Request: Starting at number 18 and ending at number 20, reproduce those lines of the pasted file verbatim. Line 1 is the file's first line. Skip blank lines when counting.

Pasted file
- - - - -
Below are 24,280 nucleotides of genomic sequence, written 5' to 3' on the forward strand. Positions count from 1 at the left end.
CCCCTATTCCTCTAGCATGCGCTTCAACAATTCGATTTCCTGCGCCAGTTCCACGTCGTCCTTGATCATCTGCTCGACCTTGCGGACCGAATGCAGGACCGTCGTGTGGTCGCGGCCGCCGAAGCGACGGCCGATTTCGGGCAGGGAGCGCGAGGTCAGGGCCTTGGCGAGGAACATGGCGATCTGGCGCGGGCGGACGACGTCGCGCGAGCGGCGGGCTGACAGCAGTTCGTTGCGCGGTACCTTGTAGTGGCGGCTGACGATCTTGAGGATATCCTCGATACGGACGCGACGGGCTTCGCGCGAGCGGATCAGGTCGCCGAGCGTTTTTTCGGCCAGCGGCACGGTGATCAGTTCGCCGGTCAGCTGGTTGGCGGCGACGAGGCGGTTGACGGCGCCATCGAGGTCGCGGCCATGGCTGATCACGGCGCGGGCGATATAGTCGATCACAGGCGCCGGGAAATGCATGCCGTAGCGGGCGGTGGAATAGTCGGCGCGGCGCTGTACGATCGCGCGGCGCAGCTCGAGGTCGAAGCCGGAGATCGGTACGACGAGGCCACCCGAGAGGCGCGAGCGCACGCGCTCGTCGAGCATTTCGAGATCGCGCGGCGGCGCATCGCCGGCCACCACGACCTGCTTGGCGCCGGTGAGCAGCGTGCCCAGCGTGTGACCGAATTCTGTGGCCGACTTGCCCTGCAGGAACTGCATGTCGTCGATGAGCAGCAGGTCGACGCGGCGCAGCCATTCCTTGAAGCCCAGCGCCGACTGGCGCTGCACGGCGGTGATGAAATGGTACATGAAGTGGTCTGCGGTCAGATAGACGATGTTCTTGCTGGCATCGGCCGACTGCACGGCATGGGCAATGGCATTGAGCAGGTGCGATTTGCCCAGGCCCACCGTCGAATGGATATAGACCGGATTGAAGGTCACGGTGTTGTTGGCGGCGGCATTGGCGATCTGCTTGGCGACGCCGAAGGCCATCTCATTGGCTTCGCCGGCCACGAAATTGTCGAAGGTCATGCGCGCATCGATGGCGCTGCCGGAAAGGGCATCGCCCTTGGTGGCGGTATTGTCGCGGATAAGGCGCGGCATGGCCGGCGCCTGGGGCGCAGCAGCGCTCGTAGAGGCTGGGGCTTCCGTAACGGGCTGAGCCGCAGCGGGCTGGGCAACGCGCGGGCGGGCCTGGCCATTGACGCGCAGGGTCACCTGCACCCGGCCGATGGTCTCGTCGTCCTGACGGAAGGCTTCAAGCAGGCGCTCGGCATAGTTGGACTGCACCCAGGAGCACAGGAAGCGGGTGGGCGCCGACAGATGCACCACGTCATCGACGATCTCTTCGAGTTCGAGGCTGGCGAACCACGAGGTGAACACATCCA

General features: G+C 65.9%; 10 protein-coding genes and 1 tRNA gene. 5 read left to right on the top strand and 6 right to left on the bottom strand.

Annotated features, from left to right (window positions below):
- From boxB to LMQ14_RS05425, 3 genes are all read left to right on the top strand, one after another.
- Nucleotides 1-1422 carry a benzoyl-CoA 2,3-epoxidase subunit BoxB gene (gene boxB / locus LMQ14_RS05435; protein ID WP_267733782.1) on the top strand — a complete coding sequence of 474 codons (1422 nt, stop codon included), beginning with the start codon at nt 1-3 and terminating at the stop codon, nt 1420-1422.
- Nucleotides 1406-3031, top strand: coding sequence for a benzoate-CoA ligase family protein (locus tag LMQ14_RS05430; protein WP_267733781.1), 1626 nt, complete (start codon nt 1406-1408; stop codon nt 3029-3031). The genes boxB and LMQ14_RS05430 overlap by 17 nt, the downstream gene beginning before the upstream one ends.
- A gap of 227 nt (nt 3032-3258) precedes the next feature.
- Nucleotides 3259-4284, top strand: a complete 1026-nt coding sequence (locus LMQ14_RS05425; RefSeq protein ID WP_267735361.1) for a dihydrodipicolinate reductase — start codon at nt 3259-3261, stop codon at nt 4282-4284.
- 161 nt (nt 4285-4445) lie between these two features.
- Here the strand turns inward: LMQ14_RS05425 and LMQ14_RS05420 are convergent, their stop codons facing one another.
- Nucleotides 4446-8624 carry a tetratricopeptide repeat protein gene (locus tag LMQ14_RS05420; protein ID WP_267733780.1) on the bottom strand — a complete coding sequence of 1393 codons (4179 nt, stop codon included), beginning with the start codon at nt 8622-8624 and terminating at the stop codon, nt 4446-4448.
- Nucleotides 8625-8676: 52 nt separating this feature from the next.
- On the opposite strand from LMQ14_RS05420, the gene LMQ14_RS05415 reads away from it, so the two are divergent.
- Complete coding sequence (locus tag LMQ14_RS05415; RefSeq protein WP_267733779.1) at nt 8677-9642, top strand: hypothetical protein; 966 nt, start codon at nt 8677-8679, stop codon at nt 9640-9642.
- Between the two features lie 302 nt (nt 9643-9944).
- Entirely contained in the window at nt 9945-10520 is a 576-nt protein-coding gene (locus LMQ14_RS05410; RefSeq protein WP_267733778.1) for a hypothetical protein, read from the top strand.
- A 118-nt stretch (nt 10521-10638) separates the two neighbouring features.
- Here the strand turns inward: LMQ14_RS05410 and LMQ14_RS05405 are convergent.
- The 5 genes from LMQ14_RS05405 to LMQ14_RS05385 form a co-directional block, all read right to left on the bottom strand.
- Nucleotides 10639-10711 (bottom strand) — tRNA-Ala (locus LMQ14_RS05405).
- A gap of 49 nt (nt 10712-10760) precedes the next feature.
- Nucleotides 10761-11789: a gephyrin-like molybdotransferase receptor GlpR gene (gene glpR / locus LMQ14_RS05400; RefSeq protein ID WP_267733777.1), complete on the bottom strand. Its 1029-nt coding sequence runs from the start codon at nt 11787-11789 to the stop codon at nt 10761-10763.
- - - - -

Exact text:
- A 118-nt stretch (nt 10521-10638) separates the two neighbouring features.
- Here the strand turns inward: LMQ14_RS05410 and LMQ14_RS05405 are convergent.
- The 5 genes from LMQ14_RS05405 to LMQ14_RS05385 form a co-directional block, all read right to left on the bottom strand.